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A Ford Trimotor, Photo Courtesy: Golden Wings Flying Museum

The Boeing Model 247 is considered to be the first modern airliner and had its inaugural flight in February 1933. It was the first plane that was capable of flying on only one of its two engines – also Pratt and Whitney Wasps. But just months later, the DC-1 was developed at the request of TWA. And even though the DC-1 itself wasn’t perfect, it paved the way to the eventual DC-3, which was as close to perfect as an airplane could be back then.

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A United Air Lines Boeing Model 247, Photo Courtesy: Boeing

The DC-1 evolved into the larger, faster and more luxurious DC-2 and then nixed beds for upright seats to become the DC-3. Powered by two Wright Cyclone engines, the DC-3 was strong, fast, and comfortable. It had capacity to carry two crew members and 21-32 passengers. Back then, flying really was a luxurious experience, namely because it was just that – a luxury. The DC-3 also pioneered inflight movies.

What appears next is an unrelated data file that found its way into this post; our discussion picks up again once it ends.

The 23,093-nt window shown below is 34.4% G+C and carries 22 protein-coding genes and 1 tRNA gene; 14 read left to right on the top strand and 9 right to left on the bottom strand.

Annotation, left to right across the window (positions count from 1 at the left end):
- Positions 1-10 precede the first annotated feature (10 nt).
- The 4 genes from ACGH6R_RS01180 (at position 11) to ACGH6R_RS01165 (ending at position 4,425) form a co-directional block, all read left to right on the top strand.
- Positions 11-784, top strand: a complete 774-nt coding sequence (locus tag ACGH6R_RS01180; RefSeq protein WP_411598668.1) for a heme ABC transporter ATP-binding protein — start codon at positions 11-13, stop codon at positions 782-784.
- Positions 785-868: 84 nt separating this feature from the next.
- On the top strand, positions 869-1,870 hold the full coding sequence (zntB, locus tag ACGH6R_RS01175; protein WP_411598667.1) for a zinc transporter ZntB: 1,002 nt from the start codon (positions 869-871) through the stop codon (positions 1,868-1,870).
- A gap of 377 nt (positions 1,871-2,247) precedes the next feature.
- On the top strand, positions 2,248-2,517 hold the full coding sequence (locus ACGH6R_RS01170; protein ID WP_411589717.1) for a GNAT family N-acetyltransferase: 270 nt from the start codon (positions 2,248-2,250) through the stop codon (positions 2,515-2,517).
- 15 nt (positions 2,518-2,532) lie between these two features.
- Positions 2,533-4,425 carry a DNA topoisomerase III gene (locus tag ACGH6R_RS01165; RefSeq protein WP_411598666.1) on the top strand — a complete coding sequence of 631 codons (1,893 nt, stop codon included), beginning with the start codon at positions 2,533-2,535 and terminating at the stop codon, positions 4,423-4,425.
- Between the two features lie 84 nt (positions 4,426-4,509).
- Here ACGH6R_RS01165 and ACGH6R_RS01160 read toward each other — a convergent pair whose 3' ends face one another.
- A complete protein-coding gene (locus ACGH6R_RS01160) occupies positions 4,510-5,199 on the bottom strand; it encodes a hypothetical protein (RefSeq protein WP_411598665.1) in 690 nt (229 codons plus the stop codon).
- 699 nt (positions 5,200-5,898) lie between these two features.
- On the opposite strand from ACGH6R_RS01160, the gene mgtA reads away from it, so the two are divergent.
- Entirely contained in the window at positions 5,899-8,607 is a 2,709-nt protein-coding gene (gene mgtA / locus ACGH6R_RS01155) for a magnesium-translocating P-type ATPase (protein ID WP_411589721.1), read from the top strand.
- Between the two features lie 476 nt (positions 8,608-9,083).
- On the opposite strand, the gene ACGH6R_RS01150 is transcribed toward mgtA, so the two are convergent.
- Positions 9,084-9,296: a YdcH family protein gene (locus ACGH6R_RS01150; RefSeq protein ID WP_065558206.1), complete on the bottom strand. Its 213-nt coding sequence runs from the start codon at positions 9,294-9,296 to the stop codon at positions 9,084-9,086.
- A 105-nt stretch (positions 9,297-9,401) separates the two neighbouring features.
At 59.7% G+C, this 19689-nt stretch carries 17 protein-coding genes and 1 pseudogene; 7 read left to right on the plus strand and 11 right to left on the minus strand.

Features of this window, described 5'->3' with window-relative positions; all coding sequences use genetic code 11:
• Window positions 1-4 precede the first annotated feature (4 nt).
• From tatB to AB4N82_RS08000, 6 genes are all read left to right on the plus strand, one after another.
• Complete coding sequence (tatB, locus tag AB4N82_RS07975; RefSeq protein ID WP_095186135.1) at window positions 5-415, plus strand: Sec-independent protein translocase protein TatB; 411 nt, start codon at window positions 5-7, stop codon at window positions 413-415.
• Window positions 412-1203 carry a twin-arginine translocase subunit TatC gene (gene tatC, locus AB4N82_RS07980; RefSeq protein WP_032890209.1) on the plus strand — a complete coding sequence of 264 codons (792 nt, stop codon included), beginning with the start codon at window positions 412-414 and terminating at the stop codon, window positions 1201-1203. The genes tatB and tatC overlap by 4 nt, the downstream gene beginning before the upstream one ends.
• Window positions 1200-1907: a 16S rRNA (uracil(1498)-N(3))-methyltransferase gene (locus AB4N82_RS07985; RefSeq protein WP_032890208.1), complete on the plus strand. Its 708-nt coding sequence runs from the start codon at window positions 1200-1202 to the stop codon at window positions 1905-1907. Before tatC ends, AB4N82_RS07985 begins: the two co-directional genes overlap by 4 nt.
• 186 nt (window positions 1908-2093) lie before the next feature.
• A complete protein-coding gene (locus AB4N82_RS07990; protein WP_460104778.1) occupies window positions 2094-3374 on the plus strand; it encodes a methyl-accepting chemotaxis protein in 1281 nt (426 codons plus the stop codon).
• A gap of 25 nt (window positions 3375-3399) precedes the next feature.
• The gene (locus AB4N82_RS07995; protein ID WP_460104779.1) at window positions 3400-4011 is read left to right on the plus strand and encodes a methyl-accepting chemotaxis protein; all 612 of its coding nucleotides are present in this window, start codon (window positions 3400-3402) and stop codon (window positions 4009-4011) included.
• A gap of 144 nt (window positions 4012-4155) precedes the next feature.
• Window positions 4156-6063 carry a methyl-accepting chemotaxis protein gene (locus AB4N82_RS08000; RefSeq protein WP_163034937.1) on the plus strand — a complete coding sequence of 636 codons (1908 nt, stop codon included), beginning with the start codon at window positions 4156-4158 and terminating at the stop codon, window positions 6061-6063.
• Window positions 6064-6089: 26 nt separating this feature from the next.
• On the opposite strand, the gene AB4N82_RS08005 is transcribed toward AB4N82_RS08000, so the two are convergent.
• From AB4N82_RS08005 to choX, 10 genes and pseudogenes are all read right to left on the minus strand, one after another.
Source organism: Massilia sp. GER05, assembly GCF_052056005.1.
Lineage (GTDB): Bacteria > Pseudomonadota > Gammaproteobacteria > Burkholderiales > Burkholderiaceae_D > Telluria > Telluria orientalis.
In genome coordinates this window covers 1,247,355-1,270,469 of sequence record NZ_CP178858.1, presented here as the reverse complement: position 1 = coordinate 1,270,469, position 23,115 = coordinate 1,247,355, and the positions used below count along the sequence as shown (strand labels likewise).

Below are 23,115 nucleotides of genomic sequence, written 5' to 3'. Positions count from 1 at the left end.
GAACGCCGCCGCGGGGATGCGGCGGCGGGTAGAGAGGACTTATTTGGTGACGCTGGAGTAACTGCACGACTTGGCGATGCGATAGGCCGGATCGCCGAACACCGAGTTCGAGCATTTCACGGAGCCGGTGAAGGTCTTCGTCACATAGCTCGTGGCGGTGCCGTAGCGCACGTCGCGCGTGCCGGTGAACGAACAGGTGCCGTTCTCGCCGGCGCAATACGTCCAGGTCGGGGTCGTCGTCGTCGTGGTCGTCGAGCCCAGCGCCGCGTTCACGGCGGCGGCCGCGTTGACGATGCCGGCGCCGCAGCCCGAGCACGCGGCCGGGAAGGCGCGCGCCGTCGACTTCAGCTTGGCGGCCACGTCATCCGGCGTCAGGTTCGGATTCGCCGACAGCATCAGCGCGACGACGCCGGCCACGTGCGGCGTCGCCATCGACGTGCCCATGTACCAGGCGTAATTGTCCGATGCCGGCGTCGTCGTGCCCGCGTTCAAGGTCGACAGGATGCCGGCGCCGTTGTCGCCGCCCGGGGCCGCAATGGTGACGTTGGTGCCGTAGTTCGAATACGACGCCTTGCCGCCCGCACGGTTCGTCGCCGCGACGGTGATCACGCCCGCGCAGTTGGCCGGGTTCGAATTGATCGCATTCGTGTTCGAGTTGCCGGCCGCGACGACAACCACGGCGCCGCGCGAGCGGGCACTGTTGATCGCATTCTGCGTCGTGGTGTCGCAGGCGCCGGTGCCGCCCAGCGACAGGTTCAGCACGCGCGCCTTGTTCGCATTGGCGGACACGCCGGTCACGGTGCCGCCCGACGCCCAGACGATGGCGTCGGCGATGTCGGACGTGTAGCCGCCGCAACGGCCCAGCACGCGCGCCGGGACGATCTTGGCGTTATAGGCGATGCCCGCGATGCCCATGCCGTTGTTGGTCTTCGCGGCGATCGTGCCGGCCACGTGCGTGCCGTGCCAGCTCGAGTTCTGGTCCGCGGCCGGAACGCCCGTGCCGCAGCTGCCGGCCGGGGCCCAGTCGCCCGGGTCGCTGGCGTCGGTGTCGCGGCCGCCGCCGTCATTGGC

Of course some of today’s airlines still offer that touch of glamour, but with the rise in low-cost carriers and even the legacy carriers offering stripped down “basic economy” fares, it’s not as common. Flying today is, for most, a means to get from point A to point B. Why else do you see people rapt with magazines or computers, and not with the fact that they’re FLYING? I mean… HELLO – you are six miles in the sky, soaring amongst the clouds in a 100,000-pound METAL TUBE. WHY AREN’T YOU STARING OUT THE WINDOW IN SHEER AMAZEMENT?

OK – I think I’ve made my point. I love flying, and I don’t take it for granted. I need to be in a window seat so I can constantly look out at the sky we’re in and the ground below, because I am amazed that we as humans were able to pioneer this concept. We figured out how to DEFY gravity. It’s remarkable! But the message I really want to convey to all of you is that the planes we fly on today were in some way, shape or form derived from the sturdy workhorse Douglas DC-3. It’s a legend. Why else do you think some 2,000 of the planes still fly? I can only hope that someday I’ll have a chance to fly in one of those time capsules myself.